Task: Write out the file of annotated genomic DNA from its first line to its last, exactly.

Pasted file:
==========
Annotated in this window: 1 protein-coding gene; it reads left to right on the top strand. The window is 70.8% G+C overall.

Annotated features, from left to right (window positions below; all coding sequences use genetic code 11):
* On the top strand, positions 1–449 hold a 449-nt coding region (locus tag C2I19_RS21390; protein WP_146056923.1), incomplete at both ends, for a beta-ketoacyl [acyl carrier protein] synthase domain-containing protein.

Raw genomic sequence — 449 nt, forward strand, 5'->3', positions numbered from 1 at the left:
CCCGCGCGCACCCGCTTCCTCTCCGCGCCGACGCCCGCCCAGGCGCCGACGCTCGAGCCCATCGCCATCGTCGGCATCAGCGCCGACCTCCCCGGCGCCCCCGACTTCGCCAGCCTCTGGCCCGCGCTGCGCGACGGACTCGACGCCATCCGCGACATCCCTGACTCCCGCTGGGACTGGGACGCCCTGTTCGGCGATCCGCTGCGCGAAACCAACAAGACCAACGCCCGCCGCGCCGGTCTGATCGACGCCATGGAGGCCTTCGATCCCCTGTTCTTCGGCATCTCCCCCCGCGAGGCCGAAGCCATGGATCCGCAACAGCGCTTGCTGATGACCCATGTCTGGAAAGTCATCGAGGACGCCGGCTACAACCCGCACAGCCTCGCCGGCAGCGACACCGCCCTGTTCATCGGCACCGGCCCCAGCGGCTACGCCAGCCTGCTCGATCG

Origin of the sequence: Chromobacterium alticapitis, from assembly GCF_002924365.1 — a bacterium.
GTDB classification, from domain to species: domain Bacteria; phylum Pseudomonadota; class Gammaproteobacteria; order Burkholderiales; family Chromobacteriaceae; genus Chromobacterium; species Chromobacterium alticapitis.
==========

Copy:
Annotated in this window: 1 protein-coding gene; it reads left to right on the top strand. The window is 70.8% G+C overall.

Annotated features, from left to right (window positions below; all coding sequences use genetic code 11):
* On the top strand, positions 1–449 hold a 449-nt coding region (locus tag C2I19_RS21390; protein WP_146056923.1), incomplete at both ends, for a beta-ketoacyl [acyl carrier protein] synthase domain-containing protein.

Raw genomic sequence — 449 nt, forward strand, 5'->3', positions numbered from 1 at the left:
CCCGCGCGCACCCGCTTCCTCTCCGCGCCGACGCCCGCCCAGGCGCCGACGCTCGAGCCCATCGCCATCGTCGGCATCAGCGCCGACCTCCCCGGCGCCCCCGACTTCGCCAGCCTCTGGCCCGCGCTGCGCGACGGACTCGACGCCATCCGCGACATCCCTGACTCCCGCTGGGACTGGGACGCCCTGTTCGGCGATCCGCTGCGCGAAACCAACAAGACCAACGCCCGCCGCGCCGGTCTGATCGACGCCATGGAGGCCTTCGATCCCCTGTTCTTCGGCATCTCCCCCCGCGAGGCCGAAGCCATGGATCCGCAACAGCGCTTGCTGATGACCCATGTCTGGAAAGTCATCGAGGACGCCGGCTACAACCCGCACAGCCTCGCCGGCAGCGACACCGCCCTGTTCATCGGCACCGGCCCCAGCGGCTACGCCAGCCTGCTCGATCG

Origin of the sequence: Chromobacterium alticapitis, from assembly GCF_002924365.1 — a bacterium.
GTDB classification, from domain to species: domain Bacteria; phylum Pseudomonadota; class Gammaproteobacteria; order Burkholderiales; family Chromobacteriaceae; genus Chromobacterium; species Chromobacterium alticapitis.